The PAS leader Maia Sandu’s request to be questioned in a public meeting by the parliamentary commission of inquiry into the circumstances of the presupposed interference by the Foundation “Otwarty Dialog” block the hearings, said Speaker of Parliament Andrian Candu. In a post on a social networking site, Andrian Candu asks Maia Sandu if she does this to avoid questions based on the accumulated evidence.
The Speaker noted the hearings cannot be public because the information provided by the national and foreign institutions are confidential in character and have a legal utilization regime. If the meeting is open, the MPs and members of the commission would break the law and would be held accountable.
Andrian Candu said it would be right for Maia Sandu to come to the hearings, to answer the questions and to then make statements for the press. He assured he will make effort for the report to be declassified and made public when the inquiry is completed so that the citizens know the important information collected by the commission.
The leader of the Party “Action and Solidarity” (PAS) Maia Sandu refused to make statements in the hearings staged by the parliamentary commission of inquiry behind closed doors and demanded to be summoned to a public meeting. The politician stated the intentionally disseminated lies, including by MPs, about the financing of the PAS should be revealed also in Parliament and also publicly. Parliament postponed the hearings set for November 6 until November 12.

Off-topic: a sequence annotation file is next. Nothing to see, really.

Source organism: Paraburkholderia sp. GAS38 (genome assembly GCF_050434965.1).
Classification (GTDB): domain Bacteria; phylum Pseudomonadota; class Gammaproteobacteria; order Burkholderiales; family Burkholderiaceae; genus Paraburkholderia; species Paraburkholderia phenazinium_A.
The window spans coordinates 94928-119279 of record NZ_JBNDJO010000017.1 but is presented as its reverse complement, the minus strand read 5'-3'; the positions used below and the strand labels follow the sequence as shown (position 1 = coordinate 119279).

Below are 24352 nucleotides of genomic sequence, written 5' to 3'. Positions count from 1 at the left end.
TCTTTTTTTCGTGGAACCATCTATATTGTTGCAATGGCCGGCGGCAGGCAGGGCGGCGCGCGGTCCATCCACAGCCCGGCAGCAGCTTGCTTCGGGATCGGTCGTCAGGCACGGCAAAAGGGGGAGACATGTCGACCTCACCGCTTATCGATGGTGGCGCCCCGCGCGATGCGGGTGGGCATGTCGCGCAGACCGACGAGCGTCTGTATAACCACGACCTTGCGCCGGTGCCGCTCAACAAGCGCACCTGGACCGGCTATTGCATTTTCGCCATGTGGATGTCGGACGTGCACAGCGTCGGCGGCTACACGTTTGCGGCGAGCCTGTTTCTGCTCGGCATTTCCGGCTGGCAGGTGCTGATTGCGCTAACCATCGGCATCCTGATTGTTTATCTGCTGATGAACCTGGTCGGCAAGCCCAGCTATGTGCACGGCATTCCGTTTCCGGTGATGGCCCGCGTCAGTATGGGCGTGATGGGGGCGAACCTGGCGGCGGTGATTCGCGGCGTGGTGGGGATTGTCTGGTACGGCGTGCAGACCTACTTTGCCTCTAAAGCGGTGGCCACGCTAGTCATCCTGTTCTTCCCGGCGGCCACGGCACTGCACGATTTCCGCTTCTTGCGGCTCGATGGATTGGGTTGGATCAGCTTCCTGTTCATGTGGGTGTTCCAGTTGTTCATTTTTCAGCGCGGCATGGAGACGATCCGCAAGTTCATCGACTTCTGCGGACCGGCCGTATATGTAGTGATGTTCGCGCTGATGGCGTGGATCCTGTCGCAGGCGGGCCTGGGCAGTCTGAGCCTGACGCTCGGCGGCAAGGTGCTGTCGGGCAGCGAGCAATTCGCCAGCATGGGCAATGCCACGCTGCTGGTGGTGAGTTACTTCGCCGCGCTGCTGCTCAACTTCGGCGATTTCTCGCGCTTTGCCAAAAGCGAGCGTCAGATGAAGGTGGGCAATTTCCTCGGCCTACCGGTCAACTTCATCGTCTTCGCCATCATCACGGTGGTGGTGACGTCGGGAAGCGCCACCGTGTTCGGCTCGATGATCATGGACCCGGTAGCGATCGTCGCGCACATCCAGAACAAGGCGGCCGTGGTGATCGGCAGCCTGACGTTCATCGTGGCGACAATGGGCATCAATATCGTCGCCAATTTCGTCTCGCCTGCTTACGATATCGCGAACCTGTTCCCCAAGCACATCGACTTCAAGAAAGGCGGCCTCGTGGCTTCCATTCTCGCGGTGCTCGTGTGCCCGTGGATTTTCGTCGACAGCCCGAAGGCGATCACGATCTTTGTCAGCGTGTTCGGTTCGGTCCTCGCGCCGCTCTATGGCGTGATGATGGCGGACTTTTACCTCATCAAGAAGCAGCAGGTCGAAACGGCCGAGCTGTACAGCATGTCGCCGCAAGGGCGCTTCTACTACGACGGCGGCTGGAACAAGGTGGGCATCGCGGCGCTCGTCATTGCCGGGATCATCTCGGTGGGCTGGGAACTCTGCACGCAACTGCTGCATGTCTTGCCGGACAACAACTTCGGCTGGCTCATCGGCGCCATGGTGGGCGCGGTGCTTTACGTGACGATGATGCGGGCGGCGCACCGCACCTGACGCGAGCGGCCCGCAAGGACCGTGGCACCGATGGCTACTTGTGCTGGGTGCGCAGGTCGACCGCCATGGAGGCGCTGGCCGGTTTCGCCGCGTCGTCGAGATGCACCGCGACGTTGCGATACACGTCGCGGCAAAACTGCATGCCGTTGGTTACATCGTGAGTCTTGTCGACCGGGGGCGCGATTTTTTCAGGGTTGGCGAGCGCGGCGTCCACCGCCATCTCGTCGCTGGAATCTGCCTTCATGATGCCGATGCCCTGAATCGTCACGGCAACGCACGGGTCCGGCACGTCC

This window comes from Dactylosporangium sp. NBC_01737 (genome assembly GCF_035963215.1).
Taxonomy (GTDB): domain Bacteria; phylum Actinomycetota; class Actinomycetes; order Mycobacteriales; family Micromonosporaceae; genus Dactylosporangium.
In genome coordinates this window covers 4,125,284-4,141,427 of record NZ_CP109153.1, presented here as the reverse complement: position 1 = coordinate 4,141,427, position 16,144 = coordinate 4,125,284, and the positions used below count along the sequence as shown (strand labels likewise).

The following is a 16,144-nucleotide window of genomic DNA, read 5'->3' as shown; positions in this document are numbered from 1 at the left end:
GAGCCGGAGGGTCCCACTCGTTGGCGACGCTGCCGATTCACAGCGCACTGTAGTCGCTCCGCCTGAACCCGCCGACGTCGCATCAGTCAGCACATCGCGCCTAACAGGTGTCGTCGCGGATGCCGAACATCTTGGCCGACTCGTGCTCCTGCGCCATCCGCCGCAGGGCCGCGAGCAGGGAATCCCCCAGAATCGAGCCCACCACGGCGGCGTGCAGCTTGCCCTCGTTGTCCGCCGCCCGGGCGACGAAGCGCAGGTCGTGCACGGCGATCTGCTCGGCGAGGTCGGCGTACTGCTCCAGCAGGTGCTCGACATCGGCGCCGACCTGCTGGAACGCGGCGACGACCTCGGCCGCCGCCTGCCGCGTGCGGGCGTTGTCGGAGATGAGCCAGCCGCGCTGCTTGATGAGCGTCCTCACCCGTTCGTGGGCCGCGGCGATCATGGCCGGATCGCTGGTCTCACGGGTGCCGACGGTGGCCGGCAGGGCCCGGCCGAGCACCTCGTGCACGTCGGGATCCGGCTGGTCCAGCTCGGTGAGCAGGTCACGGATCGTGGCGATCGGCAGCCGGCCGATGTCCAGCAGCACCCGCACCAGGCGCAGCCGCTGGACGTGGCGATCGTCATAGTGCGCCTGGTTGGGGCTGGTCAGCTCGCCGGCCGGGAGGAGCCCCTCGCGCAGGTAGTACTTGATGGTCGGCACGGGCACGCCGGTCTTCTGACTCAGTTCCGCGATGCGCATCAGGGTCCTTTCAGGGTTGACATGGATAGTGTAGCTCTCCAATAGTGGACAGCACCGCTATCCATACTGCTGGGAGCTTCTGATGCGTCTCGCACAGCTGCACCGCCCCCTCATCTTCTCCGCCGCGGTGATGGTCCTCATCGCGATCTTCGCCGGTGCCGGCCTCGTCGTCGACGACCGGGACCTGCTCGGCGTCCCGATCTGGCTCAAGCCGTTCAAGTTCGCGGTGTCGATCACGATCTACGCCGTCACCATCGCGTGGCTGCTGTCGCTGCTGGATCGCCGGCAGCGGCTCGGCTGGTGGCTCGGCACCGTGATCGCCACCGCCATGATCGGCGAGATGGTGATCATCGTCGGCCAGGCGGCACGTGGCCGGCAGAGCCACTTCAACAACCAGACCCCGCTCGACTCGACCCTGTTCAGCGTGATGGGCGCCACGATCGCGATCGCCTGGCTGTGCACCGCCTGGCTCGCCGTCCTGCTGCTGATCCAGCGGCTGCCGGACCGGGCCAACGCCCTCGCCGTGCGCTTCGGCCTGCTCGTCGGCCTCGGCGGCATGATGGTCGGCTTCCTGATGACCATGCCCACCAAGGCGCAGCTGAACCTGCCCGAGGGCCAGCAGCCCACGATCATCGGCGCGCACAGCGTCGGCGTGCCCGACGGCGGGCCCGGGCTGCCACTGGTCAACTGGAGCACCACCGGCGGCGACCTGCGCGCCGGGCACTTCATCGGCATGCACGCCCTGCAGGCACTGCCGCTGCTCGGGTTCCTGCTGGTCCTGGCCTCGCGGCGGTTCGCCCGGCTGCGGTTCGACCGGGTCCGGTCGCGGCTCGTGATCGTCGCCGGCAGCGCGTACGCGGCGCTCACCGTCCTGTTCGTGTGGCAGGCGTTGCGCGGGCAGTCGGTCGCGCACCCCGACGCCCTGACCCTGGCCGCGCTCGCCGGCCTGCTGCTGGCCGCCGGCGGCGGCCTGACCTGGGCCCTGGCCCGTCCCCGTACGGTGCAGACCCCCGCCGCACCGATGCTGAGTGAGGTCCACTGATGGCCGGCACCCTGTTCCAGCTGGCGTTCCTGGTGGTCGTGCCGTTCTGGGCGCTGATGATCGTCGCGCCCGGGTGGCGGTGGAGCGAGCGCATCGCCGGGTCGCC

A group of Democratic MPs sent letters to a number of state institutions, seeking investigations into the possible activities against the Republic of Moldova staged by Ludmila Kozlowska, who holds Russian and Ukrainian nationalities and who was recently expelled from Poland and the EU for links with the Russian intelligence services, and of the Foundation “Otwarty Dialog”, and into the ties of the Foundation and its founder with the parties PAS and PPDA, including possible aspects of illegal financing or provision of benefits to the given parties. The parliamentary commission of inquiry started work on November 2.